If you have a mortgage loan that is not backed by one of the federal agencies or entities listed above, so the loan is not covered by the CARES Act, contact your loan servicer. You can find your servicer’s name on your mortgage statement or by searching the Mortgage Electronic Registration Systems (MERS)  website.

The CFPB and other financial regulators have encouraged financial institutions to work with borrowers who are or may be unable to meet their obligations because of the effects of COVID-19.

Your servicer should help you identify alternatives that may be available to you given your specific circumstances.

Your state may also offer additional mortgage relief options

Many states are implementing or considering various mortgage relief options that are in addition to federal initiatives, including the suspension of foreclosures, as well as additional assistance for homeowners. Check your state’s government website for details .

How do I request forbearance or mortgage relief?

To request mortgage relief, you’ll need to reach out to your servicer. To ensure that you are ready for that conversation we’ve got some information to help you prepare. Servicers may have scripts that they use when they talk to you. You can review scripts from Fannie Mae and Freddie Mac , to help you get a sense of what to expect.

Call your servicer

You may have to wait on the line for a while to speak to your mortgage servicer because there are a lot of people also in need right now. Be prepared with the following questions you want to ask, and check their website before you call to see if there is a list provided of information you may need or if you can apply online. Have your account number handy. For homeowners with mortgages covered by the CARES Act, you only need to explain that you have a pandemic-related financial hardship.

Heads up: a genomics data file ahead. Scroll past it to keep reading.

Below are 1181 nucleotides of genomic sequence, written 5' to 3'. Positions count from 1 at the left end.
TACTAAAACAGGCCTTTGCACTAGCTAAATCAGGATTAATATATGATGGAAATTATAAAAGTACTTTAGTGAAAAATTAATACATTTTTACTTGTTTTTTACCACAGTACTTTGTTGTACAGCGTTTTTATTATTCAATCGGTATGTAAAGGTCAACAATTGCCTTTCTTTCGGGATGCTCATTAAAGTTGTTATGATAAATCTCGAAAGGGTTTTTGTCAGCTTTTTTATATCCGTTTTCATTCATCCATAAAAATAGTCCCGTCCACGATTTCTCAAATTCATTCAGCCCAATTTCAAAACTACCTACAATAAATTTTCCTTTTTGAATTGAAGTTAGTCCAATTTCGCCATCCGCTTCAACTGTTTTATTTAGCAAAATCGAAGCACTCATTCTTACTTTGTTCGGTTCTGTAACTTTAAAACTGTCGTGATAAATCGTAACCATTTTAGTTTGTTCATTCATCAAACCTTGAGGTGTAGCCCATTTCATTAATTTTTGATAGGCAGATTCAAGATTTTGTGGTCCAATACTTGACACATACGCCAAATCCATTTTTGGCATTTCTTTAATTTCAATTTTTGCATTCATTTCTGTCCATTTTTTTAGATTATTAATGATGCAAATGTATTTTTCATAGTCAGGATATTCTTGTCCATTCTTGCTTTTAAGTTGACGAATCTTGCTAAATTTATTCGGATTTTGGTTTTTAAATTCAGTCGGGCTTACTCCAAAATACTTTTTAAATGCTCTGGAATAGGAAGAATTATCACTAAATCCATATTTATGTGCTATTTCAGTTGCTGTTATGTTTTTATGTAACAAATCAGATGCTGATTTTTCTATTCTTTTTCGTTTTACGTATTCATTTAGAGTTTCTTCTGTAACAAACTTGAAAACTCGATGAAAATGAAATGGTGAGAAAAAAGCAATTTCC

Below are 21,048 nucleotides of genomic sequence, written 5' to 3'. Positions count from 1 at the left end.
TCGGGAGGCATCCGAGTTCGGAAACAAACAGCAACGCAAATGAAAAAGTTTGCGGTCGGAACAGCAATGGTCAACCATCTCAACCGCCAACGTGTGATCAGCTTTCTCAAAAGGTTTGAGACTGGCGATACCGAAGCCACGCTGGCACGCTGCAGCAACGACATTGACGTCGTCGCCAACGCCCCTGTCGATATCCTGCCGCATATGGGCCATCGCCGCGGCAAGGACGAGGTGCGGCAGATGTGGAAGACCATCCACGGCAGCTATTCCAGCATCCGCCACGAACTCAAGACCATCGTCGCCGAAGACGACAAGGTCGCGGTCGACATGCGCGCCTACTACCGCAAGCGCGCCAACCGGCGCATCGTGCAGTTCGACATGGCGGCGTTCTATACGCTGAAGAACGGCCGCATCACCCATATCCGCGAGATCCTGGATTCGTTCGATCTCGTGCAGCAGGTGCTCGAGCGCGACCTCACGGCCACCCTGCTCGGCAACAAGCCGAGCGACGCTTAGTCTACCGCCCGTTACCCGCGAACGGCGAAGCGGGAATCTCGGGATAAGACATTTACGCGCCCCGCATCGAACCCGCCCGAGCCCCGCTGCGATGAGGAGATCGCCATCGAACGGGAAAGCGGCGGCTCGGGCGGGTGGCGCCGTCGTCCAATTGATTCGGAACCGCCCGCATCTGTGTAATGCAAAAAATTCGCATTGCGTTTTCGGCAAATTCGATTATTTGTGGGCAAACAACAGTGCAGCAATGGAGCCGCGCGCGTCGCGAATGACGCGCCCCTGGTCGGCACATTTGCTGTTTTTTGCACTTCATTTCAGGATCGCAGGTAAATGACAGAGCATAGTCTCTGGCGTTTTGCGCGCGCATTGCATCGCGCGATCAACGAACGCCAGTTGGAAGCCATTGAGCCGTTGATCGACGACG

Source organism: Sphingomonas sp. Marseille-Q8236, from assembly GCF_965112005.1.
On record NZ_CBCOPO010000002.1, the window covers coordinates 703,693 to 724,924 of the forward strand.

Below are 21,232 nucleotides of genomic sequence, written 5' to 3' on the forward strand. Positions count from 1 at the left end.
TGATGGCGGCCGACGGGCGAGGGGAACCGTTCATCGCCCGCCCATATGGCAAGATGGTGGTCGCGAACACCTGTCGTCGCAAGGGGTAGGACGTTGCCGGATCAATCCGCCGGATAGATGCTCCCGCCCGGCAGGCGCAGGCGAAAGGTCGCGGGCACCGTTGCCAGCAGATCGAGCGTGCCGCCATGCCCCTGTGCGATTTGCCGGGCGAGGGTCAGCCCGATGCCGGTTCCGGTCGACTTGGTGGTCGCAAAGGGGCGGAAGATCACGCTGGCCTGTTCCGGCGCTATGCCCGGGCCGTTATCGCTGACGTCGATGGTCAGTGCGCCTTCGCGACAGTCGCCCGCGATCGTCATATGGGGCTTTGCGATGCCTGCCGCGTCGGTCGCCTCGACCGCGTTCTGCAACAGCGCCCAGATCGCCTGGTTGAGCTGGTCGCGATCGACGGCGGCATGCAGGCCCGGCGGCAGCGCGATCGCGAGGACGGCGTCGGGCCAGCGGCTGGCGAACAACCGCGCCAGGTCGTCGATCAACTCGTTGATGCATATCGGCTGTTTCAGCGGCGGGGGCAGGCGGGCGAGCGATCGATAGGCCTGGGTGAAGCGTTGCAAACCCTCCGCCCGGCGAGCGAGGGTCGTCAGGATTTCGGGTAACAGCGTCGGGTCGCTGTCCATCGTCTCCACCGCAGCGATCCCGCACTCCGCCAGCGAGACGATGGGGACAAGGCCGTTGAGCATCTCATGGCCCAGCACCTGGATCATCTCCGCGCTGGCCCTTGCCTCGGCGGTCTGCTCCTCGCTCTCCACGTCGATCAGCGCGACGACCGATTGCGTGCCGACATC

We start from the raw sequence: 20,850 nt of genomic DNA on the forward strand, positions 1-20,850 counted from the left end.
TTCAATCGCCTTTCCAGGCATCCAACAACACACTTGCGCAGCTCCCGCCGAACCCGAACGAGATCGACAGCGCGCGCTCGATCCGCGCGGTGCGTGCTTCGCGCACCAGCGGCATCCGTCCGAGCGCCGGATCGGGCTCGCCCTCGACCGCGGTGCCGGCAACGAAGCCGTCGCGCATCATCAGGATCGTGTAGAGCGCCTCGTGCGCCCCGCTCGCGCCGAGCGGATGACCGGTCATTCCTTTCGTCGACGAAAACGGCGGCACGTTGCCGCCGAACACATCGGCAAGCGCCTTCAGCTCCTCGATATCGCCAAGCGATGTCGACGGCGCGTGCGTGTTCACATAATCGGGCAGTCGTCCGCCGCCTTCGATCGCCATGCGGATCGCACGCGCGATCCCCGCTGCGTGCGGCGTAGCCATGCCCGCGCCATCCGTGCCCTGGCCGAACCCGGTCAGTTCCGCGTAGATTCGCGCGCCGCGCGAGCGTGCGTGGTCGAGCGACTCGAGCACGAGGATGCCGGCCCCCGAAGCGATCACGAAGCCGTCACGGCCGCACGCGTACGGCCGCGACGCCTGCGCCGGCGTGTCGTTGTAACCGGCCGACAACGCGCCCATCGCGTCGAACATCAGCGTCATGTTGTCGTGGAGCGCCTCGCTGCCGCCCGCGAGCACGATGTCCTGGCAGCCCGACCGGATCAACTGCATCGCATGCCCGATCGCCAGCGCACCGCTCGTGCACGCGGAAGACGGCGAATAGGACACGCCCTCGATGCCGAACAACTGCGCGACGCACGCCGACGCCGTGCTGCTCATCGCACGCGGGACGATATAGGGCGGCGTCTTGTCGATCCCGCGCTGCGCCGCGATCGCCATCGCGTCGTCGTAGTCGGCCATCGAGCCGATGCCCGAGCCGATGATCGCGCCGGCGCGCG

Questions to ask

What options are available to help temporarily reduce or suspend my payments?

Are there forbearance, loan modification, or other options applicable to my situation?

Can you waive late fees on my mortgage account?

Get it in writing

Once you’re able to secure forbearance or another mortgage relief option, ask your servicer to provide written documentation that confirms the details of your forbearance agreement and that you’re clear on what the terms are.

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Loan modifications under CARES Act. The law firm assists with loan modifications and mortgage relief for those impacted by the coronavirus pandemic.